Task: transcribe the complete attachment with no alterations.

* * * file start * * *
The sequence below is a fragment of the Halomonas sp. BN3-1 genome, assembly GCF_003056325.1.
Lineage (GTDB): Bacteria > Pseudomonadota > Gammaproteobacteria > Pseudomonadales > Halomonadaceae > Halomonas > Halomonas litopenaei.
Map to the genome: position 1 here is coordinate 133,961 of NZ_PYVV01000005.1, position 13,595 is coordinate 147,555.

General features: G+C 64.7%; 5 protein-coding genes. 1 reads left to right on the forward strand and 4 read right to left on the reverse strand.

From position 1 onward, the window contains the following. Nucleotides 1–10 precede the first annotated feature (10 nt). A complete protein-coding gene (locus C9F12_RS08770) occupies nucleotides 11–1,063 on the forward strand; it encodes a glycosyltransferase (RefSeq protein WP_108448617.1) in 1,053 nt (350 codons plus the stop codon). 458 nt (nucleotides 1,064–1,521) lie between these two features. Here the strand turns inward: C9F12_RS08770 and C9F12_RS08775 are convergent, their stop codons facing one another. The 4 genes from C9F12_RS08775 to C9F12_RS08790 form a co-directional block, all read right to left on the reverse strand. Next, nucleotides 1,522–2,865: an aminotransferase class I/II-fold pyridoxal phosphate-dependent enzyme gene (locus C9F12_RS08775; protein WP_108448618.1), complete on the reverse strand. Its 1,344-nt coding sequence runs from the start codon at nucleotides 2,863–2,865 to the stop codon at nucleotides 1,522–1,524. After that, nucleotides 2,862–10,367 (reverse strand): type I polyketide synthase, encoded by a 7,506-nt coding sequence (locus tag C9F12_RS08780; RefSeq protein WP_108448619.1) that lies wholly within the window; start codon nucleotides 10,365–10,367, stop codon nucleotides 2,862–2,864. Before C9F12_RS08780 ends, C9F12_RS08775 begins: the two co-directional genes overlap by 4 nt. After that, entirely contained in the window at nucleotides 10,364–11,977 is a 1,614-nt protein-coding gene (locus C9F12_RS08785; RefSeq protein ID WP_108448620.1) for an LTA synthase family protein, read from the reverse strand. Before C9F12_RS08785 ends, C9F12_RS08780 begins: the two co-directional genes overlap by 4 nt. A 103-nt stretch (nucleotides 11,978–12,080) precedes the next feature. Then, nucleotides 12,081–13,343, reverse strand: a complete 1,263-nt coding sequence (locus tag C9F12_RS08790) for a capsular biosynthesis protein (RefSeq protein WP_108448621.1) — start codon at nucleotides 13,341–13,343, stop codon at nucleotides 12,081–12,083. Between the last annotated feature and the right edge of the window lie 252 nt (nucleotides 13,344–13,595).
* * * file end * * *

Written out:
The sequence below is a fragment of the Halomonas sp. BN3-1 genome, assembly GCF_003056325.1.
Lineage (GTDB): Bacteria > Pseudomonadota > Gammaproteobacteria > Pseudomonadales > Halomonadaceae > Halomonas > Halomonas litopenaei.
Map to the genome: position 1 here is coordinate 133,961 of NZ_PYVV01000005.1, position 13,595 is coordinate 147,555.

General features: G+C 64.7%; 5 protein-coding genes. 1 reads left to right on the forward strand and 4 read right to left on the reverse strand.

From position 1 onward, the window contains the following. Nucleotides 1–10 precede the first annotated feature (10 nt). A complete protein-coding gene (locus C9F12_RS08770) occupies nucleotides 11–1,063 on the forward strand; it encodes a glycosyltransferase (RefSeq protein WP_108448617.1) in 1,053 nt (350 codons plus the stop codon). 458 nt (nucleotides 1,064–1,521) lie between these two features. Here the strand turns inward: C9F12_RS08770 and C9F12_RS08775 are convergent, their stop codons facing one another. The 4 genes from C9F12_RS08775 to C9F12_RS08790 form a co-directional block, all read right to left on the reverse strand. Next, nucleotides 1,522–2,865: an aminotransferase class I/II-fold pyridoxal phosphate-dependent enzyme gene (locus C9F12_RS08775; protein WP_108448618.1), complete on the reverse strand. Its 1,344-nt coding sequence runs from the start codon at nucleotides 2,863–2,865 to the stop codon at nucleotides 1,522–1,524. After that, nucleotides 2,862–10,367 (reverse strand): type I polyketide synthase, encoded by a 7,506-nt coding sequence (locus tag C9F12_RS08780; RefSeq protein WP_108448619.1) that lies wholly within the window; start codon nucleotides 10,365–10,367, stop codon nucleotides 2,862–2,864. Before C9F12_RS08780 ends, C9F12_RS08775 begins: the two co-directional genes overlap by 4 nt. After that, entirely contained in the window at nucleotides 10,364–11,977 is a 1,614-nt protein-coding gene (locus C9F12_RS08785; RefSeq protein ID WP_108448620.1) for an LTA synthase family protein, read from the reverse strand. Before C9F12_RS08785 ends, C9F12_RS08780 begins: the two co-directional genes overlap by 4 nt. A 103-nt stretch (nucleotides 11,978–12,080) precedes the next feature. Then, nucleotides 12,081–13,343, reverse strand: a complete 1,263-nt coding sequence (locus tag C9F12_RS08790) for a capsular biosynthesis protein (RefSeq protein WP_108448621.1) — start codon at nucleotides 13,341–13,343, stop codon at nucleotides 12,081–12,083. Between the last annotated feature and the right edge of the window lie 252 nt (nucleotides 13,344–13,595).